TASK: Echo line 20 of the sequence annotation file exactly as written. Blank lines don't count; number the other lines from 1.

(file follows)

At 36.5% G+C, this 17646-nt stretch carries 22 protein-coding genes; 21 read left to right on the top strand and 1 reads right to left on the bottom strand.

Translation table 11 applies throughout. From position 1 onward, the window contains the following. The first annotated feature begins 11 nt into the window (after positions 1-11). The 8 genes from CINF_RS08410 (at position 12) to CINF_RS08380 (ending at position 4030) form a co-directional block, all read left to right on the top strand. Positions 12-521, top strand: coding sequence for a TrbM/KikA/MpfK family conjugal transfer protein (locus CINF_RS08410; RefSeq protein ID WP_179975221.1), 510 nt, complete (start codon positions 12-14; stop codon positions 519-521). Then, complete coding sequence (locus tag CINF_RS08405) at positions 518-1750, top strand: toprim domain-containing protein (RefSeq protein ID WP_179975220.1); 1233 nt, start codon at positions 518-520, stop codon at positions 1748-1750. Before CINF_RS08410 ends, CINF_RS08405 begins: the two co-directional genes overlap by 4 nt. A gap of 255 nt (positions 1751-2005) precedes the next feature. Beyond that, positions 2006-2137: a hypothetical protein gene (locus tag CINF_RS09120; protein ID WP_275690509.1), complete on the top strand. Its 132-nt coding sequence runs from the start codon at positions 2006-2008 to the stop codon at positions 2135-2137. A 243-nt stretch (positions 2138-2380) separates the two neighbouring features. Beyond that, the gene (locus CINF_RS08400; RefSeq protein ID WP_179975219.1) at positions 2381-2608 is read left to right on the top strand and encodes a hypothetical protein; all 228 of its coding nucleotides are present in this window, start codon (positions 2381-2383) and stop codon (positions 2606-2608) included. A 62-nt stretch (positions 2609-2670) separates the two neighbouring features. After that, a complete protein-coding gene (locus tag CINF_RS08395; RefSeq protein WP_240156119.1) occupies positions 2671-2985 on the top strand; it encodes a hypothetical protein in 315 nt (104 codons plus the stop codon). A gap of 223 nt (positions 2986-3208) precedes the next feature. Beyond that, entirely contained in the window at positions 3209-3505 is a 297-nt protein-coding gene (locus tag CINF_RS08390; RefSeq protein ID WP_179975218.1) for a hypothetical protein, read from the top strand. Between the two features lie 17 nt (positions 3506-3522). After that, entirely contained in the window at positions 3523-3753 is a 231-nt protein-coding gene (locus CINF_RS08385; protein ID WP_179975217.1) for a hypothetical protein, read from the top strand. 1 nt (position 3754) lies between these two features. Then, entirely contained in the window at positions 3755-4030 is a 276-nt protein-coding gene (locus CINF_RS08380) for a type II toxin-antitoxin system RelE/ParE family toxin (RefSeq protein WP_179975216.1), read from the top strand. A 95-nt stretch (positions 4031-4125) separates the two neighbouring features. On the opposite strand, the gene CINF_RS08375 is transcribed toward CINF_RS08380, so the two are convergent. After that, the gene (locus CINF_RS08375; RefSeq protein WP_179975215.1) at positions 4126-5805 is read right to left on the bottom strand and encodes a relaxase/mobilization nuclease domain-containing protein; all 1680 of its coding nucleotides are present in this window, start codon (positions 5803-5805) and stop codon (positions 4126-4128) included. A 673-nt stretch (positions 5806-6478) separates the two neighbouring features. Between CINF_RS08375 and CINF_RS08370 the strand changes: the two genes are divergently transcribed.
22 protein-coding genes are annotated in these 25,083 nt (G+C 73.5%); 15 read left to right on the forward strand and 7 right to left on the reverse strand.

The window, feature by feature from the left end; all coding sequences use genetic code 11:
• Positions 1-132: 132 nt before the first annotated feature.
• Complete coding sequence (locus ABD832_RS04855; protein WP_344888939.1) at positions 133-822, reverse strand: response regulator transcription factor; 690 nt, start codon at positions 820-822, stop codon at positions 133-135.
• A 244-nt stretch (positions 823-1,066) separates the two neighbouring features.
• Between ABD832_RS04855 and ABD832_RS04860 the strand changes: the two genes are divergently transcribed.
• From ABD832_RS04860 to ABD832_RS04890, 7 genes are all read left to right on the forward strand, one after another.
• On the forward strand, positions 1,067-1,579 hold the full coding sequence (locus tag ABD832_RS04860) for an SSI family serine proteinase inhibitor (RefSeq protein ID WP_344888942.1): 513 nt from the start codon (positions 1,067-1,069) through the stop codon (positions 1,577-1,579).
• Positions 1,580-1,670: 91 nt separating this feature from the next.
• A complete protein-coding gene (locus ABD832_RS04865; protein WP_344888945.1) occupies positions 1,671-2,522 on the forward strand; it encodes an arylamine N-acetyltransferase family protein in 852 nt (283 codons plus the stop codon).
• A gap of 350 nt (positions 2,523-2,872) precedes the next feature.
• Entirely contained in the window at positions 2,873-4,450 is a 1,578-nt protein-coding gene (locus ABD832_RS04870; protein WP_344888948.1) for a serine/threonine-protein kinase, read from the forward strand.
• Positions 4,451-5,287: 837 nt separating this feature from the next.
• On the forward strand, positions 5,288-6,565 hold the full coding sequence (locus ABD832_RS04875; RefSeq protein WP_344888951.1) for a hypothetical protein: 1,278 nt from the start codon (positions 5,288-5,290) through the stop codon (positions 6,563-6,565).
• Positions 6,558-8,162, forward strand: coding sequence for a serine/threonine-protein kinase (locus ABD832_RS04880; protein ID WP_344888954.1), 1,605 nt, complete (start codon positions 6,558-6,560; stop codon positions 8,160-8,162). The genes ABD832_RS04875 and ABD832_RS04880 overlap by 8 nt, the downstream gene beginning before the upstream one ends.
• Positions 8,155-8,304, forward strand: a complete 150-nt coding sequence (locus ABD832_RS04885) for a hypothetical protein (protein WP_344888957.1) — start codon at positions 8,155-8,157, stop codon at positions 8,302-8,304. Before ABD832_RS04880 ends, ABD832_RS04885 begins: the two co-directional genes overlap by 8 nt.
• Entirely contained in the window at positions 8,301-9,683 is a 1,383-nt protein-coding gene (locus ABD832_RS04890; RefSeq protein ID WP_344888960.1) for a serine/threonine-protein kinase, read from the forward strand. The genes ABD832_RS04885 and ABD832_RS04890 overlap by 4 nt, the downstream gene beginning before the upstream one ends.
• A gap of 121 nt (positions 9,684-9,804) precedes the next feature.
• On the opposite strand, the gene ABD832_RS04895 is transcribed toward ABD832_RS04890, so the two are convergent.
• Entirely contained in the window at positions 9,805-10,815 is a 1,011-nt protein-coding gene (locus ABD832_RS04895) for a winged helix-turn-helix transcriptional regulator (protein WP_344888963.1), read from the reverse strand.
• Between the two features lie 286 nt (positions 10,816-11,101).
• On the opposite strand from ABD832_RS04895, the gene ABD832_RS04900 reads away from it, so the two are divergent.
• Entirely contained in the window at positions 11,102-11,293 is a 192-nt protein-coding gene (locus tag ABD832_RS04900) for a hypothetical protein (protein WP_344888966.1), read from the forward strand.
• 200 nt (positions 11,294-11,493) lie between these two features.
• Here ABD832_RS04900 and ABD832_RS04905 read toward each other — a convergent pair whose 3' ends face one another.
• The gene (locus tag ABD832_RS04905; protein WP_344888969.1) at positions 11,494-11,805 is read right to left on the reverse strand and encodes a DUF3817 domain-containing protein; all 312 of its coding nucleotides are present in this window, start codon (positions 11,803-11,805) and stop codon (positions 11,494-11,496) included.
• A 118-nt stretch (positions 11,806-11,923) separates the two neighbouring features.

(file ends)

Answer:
• A gap of 121 nt (positions 9,684-9,804) precedes the next feature.